A video shared on social media by Ukraine Weapons Tracker (@UAWeapons) on Tuesday showed how an unmanned aerial vehicle (UAV) was still able to find a reasonably well-concealed BMP-1 infantry fighting vehicle (IFV) that took cover south of the village of Opytne in the Donetsk Oblast.
The settlement, located about two kilometers (one mile) north of the Donetsk airfield, has been nearly completely wiped off the map in recent fighting. Since November 2014, Opytne – which had a pre-war population of 755 – has never been fully under Ukrainian control.
As of this year, almost all of its structures have been razed to the ground.
The ordnance is an impact-type round that can penetrate up to two inches of steel armor at 0-degree obliquity and inflicts personnel casualties in the target area.
The attack on the BMP-1 was reportedly carried out by soldiers of the Ukrainian 110th Mechanized Brigade, a unit that was formed last year following Russia’s unprovoked invasion. Named in honor of Colonel-General Marko Bezruchko, military commander of the Ukrainian National Republic, it initially used equipment donated or purchased from the Czech Republic. The unit has widely shared its exploits on social media, and last month was noted for destroying a Russian Mi-24 helicopter in the Donetsk Oblast.
The 110th Mechanized Brigade continues to hunt disabled Russian tanks and armored personnel carriers (APCs) and other armored platforms, employing commercial off-the-shelf drones to ensure that the vehicles can’t be recovered by Kremlin forces and returned to service.
As a result of drone attacks, both sides have increased the use of camouflage and concealment, but as noted in Tuesday’s video, those efforts fell short. It is unclear if the crew was inside the BMP-1 when it was targeted in the low-level drone strike.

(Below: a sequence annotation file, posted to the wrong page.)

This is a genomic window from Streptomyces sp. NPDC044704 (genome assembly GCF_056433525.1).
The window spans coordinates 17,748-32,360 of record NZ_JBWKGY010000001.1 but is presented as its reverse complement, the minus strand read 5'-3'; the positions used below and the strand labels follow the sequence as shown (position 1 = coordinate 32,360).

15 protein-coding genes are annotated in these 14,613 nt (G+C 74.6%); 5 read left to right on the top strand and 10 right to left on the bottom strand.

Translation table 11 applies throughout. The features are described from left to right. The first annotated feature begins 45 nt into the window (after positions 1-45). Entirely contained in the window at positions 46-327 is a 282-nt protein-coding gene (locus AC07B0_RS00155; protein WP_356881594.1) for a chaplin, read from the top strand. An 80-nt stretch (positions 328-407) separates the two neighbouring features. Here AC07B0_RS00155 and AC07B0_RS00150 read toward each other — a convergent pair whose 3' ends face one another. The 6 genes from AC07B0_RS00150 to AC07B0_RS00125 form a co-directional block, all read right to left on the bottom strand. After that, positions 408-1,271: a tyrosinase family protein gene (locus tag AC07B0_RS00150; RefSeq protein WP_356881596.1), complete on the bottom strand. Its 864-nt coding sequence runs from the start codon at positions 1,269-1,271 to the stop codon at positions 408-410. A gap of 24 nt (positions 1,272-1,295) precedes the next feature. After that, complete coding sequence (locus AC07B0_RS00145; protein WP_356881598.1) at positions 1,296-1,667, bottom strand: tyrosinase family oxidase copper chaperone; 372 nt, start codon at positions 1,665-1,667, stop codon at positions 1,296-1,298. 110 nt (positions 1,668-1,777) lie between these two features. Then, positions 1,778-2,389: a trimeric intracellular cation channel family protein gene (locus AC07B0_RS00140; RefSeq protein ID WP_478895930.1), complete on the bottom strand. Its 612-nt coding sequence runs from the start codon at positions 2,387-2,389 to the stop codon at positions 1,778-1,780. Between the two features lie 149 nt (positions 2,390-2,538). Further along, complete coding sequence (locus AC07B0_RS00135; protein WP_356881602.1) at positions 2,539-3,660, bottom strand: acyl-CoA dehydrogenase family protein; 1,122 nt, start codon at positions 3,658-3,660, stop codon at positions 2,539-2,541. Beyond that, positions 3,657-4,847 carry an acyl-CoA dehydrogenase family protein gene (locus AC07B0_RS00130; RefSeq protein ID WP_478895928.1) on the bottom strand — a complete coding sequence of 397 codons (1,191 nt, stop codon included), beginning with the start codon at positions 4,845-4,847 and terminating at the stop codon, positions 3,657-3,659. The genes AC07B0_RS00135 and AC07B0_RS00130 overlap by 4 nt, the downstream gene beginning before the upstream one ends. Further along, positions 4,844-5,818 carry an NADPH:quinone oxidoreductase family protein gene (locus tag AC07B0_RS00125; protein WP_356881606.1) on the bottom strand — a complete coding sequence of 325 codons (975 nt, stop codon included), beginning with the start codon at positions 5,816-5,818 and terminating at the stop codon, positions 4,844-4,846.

Cold War Vehicles
Russia has been equipping its forces with hundreds of Cold War-era BMP-1 IFVs, a platform first introduced in 1966. It was designed to combine the properties of an APC and a light tank to allow infantry to operate from the relative safety of the vehicle’s armored, radiation-shielded interior in contaminated areas, and to fight alongside it in uncontaminated areas.
The primary armament of the BMP-1 is its turret-mounted 73mm (2.87-inch) short-recoil gun, which was fed with fin-stabilized rocket-assisted ammunition from a 40-round magazine. The weapon was also developed with a low-pressure system to negate excessive backblast into the cabin.
Though its primary user was the Soviet Union, the BMP-1 was actually first employed in combat in the 1973 Yom Kippur War in Egyptian and Syrian service – but with mixed results. A number of vehicles were lost due to technical failures, while the crews weren’t likely properly trained to best utilize the IFV in combat.
Despite the fact that it didn’t meet expectations in the Soviet-Afghan War, where it proved unsuited to the mountainous regions, thousands have remained in service throughout the world including in Russia, India, and the People’s Republic of China.
Last month, it was also reported that Greece would provide a number of Soviet-era BMP-1 IFVs that it had in its arsenal to Ukraine. In the early 1990s, the Hellenic Army had received the vehicles from the German military – inherited from East Germany at the end of the Cold War.
#Ukraine: South of Opytne, #Donetsk Oblast, a camouflaged Russian BMP-1 infantry fighting vehicle was destroyed by the Ukrainian 110th Mechanized Brigade using several 40x53mm HEDP grenades dropped from a drone through an opened hatch. pic.twitter.com/wch4B5ZilC
— ???????? Ukraine Weapons Tracker (@UAWeapons) May 2, 2023
Perhaps Kyiv’s forces will determine a better way of camouflaging them.
Author Experience and Expertise:
A Senior Editor for 19FortyFive, Peter Suciu is a Michigan-based writer. He has contributed to more than four dozen magazines, newspapers, and websites with over 3,200 published pieces over a twenty-year career in journalism. He regularly writes about military hardware, firearms history, cybersecurity, politics, and international affairs. Peter is also a Contributing Writer for Forbes and Clearance Jobs. You can follow him on Twitter: @PeterSuciu.